COLLEGE STATION, Tex. -- The California baseball team got several key performances in Saturday’s 14-inning walk-off win over Texas A&M, but lost in the shuffle was the outing of closer Dylan Nelson.
The senior righty out of San Francisco (Calif.) Galileo by way of the College of San Mateo went a season-high 4.0 innings, throwing 52 pitches – two short of his high in 2015.
Nelson did have eight starts as a sophomore, when the Bears were short of arms in the second year following the cut of the program in Sept. 2010.
Nelson allowed just two hits and two walks, striking out two and starting a double play. The last time Nelson went at least 4.0 innings out of the bullpen was March 16, 2013 at Utah.
His career-high for innings pitched was 6.0 on March 4, 2013, at Rice.
Junior righty Ryan Mason got the no-decision, but went 8.0 innings, scattering six hits and allowing just a first-inning run.
Mason retired 13 of the next 15 batters after the first inning, and was 87-89 mph with his heavy fastball, flashing his 78-79 mph change up to keep hitters off balance.
“He was a big, lanky kid, and that fastball of his had some real run to it. His go-to pitch was his changeup, and I think we just kind of sped things up a little bit trying to extend our lead,” said Aggies head coach Rob Childress. “When we looked at him coming into the game, we noticed he didn’t strike out a lot of people, but he also didn’t walk a lot of people. He’s also a really good manager. If you look at his stats, he’s a really good game manager. He knows how to pitch.”
Mason lowered his ERA to 3.01, and has now thrown a team-high 98.2 innings. That’s the most innings Mason has ever thrown in a season, and it’s the most by any Cal pitcher since Matt Flemer threw 111.2 in 2012. Mason has not missed a single start this year.
Junior right fielder Devin Pearson singled in each of his first two at-bats against the Aggies. He now has six hits through the first two games of the College Station Regional (2-for-4 vs. Coastal Carolina, 4-for-7 vs. Texas A&M). He now has 14 multi-hit games this year (fourth on the team, behind Lucas Erceg’s 22, Chris Paul’s 21 and Aaron Knapp’s 20).
Pearson is now 30-for-67 since April 25 (.448).
Pearson, though, struck out with the bases loaded in the bottom of the eighth against Aggies reliever Ryan Hendrix, who turned in his best outing of the year. Hendrix went a season-high 6.2 innings, scattering five this and one walk with 12 strikeouts, using his devastating 12-6 curveball to great effect. That curve, though, turned out to be his undoing.
“I was 100-percent sitting curveball on that one,” said 14th-inning hero Mitchell Kranson, who slugged the game-winning home run to right with one out in the final frame. “He had gotten countless guys out on his curveball, and he was predominantly throwing his curveball, the last couple innings. I had gotten out a couple innings before, and I knew it was going to be curveball-curveball, and I was sitting curveball on that one.”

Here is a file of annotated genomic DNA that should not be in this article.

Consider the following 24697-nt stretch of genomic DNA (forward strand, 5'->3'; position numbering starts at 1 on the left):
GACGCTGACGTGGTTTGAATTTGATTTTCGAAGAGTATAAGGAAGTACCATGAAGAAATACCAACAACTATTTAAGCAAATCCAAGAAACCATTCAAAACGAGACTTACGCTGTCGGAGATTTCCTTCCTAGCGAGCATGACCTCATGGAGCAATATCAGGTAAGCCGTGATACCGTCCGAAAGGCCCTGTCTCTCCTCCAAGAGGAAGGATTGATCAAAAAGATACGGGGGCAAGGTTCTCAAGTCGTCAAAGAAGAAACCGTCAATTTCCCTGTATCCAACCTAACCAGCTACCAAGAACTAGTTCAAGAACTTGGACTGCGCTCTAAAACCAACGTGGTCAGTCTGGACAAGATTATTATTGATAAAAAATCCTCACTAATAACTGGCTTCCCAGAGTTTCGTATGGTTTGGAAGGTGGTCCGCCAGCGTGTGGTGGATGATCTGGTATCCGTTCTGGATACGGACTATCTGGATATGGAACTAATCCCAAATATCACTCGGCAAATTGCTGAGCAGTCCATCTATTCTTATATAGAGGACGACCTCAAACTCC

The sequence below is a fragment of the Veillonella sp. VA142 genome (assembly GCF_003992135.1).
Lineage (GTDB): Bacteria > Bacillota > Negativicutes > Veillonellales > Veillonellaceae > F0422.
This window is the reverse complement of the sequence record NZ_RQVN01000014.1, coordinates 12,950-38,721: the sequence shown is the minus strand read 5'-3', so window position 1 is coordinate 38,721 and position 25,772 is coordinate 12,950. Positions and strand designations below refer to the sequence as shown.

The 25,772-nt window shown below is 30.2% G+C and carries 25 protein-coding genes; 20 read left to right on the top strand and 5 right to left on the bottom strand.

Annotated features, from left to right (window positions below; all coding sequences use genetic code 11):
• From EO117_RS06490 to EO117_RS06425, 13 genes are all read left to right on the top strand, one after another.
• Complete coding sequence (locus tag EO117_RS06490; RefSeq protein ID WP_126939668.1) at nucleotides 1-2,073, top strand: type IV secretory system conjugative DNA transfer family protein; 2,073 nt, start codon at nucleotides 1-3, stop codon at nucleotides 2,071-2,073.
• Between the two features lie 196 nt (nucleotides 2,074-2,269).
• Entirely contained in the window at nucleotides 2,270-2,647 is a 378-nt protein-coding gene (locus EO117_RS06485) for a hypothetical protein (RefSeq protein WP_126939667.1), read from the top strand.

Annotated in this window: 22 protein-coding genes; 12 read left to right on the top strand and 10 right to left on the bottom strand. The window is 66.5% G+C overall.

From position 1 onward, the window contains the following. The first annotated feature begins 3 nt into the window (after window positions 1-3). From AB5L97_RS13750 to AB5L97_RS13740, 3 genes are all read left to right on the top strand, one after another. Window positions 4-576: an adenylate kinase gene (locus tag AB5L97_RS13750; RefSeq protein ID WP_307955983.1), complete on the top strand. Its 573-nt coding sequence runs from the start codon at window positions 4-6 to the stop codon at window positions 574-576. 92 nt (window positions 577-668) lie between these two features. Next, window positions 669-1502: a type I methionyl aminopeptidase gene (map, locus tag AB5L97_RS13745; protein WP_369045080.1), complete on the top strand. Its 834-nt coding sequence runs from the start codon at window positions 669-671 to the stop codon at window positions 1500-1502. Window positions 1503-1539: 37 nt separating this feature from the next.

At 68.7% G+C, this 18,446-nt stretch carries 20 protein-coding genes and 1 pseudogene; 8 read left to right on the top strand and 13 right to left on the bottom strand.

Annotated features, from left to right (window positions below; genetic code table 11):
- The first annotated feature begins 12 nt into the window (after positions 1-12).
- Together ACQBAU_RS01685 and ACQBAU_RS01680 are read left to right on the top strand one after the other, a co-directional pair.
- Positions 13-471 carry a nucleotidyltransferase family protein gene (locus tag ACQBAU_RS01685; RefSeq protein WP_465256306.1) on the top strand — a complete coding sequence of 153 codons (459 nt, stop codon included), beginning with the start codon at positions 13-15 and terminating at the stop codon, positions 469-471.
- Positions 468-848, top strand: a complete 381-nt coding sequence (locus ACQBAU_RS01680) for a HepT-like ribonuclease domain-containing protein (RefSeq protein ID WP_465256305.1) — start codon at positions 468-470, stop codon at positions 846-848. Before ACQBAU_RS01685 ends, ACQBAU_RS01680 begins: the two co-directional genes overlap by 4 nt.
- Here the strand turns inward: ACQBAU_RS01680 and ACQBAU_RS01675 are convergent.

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Kranson’s homer was a solo shot – the Bears’ first of the tournament. When runners were on base, neither the Bears nor the Aggies were particularly effective.
The two teams combined to leave 30 runners on base, with Cal leaving 17. Texas A&M left the bases loaded twice, and the Bears did it once.
The Aggies went 2-for-25 with runners on base, and 2-for-16 with runners in scoring position.
Not to be out-underwhelmed, the Bears hit .231 (6-for-26) with runners on base, and 1-for-12 with runners in scoring position.
Each team went 0-for-2 with runners on third and less than two outs.
With such struggles at the dish, Bears head coach David Esquer and hitting coach Brad Sanfilipo called upon freshman shortstop Preston GrandPre to bunt in the bottom of the ninth.
Cal got two men on thanks to a walk to Paul and a line shot up the middle by Kranson, who’s now 6-for-11 in the two Regional games. With the crowd razzing GrandPre for crowding the plate, and the home plate ump Bill McGuire for allowing it, Kranson took second on defensive indifference.
That opened a base for the Aggies to potentially walk GrandPre to get to the light-hitting Sean Peters. Peters – who had entered as a pinch runner for designated hitter Brett Cumberland with one out in the bottom of the eighth, and was left stranded when Pearson struck out – came into the game with just 16 at-bats. But, instead of walking GrandPre, Hendrix pitched to him, getting a swing and miss, and then the bunt to the right side, which was easily fielded by Hendrix to end the inning.
Chris Paul personally left two men on base, and his plate approach got sloppier the later the game went. As the game headed to extra innings, his swing got long – which it does, upon occasion – as he looked to try to slug his ninth home run of the year.
But, Paul did get the key seventh-inning single that tied the game. He went 1-for-5 on the night, but he’s got 12 hits in his last 28 at-bats.
Kranson’s home run was his fifth of the year, and his 18th RBI. He has an RBI in both games in College Station, and Saturday was his eighth multi-hit game of the season.
Cal held Texas A&M to a 1-for-12 performance with two outs, and allowed just one extra-base hit. The Aggies came into the game hitting .307 on the season, and hit .311 against the SEC.
This was the first time this season that the Aggies had been held to one run or fewer.
Texas A&M is now 2-4 all-time against the Bears, and Saturday’s loss was the first this year by the Aggies against a team not from the SEC.
With 16 strikeouts from Hendrix and Long, the Aggies fanned double digit opponents for the 22nd time this season.
Texas A&M designated hitter Mitchell Nau extended his hitting streak to six games.
Cal second baseman Robbie Tenerowicz went 2-for-6, extending his hitting streak to three games. He’s 5-for his last-14.